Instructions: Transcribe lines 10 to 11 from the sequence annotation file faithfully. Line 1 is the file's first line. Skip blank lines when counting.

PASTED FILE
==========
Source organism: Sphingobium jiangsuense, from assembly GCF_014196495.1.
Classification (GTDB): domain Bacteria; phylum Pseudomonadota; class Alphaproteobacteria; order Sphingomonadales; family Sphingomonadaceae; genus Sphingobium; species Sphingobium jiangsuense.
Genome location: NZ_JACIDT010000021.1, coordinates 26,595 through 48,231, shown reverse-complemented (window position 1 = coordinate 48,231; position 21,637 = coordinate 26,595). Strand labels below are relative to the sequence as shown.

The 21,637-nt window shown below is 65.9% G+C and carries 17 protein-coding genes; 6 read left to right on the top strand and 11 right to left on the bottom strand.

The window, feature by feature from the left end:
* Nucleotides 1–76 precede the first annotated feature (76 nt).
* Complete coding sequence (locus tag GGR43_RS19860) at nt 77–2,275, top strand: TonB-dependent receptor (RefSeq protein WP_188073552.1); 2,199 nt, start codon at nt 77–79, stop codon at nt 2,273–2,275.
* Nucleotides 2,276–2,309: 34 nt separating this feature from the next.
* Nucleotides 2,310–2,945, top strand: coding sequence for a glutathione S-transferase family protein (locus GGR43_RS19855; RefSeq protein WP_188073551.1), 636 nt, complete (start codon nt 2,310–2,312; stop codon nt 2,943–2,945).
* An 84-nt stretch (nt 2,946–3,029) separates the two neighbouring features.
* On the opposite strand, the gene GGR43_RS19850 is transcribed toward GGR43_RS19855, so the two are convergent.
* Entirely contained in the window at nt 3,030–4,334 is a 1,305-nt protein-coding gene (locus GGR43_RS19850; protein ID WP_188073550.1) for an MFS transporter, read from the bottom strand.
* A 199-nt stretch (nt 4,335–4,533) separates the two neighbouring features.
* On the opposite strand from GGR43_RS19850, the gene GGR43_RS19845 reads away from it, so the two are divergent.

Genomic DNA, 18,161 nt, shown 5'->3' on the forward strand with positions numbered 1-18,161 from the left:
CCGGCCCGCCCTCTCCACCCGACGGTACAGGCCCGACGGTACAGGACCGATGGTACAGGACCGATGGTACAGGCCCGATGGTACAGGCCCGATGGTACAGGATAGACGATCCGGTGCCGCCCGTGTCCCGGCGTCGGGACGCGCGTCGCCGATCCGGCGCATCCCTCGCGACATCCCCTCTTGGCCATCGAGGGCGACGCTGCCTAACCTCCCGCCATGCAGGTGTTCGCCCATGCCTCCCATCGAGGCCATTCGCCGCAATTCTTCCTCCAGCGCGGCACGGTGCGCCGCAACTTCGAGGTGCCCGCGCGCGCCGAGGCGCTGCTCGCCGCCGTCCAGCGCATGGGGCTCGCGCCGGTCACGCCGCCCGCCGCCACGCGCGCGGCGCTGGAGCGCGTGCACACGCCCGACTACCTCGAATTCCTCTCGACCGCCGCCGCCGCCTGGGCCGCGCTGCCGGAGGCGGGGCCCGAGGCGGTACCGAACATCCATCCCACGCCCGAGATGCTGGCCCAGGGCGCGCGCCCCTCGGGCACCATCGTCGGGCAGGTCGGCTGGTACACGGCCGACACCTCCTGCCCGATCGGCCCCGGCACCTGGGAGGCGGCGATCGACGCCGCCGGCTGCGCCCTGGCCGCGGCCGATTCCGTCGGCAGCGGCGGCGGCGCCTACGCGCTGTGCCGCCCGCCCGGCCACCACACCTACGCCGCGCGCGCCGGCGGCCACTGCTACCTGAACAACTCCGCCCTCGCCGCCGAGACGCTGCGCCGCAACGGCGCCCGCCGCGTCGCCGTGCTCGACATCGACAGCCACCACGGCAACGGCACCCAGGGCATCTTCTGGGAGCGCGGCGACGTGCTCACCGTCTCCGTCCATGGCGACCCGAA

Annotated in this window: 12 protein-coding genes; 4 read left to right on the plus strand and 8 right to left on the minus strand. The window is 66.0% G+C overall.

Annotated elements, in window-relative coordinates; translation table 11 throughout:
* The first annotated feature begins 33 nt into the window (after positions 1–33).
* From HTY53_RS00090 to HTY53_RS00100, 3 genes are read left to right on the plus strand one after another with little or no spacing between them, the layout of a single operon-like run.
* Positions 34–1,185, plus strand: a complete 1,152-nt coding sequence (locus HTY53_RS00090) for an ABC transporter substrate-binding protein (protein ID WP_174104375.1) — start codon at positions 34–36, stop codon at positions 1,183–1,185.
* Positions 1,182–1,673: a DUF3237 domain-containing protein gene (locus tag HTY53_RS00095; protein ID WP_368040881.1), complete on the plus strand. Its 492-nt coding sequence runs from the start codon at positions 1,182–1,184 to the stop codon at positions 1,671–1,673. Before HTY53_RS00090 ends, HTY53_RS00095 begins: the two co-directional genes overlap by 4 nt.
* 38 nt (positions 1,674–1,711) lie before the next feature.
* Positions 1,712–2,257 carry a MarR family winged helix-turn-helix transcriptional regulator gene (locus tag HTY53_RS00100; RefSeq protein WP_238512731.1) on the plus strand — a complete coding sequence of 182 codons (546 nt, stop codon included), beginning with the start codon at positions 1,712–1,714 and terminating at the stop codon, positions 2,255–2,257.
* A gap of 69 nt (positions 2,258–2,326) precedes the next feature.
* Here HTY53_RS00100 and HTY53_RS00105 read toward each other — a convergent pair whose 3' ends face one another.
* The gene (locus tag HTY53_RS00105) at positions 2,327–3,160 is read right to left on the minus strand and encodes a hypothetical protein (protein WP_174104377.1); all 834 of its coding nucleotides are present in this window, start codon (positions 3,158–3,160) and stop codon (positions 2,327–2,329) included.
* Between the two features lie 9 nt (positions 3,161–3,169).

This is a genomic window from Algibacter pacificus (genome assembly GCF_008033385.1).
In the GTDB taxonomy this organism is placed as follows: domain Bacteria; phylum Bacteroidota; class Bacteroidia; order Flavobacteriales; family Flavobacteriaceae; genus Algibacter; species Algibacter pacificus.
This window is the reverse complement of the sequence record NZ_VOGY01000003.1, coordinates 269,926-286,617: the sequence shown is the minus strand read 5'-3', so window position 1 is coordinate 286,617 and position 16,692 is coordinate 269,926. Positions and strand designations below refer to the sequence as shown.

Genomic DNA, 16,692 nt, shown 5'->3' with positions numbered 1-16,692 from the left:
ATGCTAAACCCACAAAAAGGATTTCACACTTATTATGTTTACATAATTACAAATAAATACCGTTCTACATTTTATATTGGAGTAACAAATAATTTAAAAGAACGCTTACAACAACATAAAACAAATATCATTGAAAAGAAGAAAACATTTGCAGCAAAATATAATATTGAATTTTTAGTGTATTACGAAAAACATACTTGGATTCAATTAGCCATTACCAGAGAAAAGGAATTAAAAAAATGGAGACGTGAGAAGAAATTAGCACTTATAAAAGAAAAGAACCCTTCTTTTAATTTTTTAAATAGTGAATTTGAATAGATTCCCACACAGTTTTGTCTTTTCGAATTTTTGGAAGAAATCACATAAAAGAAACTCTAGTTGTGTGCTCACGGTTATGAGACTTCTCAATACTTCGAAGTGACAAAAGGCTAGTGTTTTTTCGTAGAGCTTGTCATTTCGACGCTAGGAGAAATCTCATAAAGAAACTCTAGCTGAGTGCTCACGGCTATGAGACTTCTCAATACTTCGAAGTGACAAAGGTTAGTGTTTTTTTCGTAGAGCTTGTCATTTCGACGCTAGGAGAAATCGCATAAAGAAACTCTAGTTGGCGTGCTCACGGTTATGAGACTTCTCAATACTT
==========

* An 84-nt stretch (nt 2,946–3,029) separates the two neighbouring features.
* On the opposite strand, the gene GGR43_RS19850 is transcribed toward GGR43_RS19855, so the two are convergent.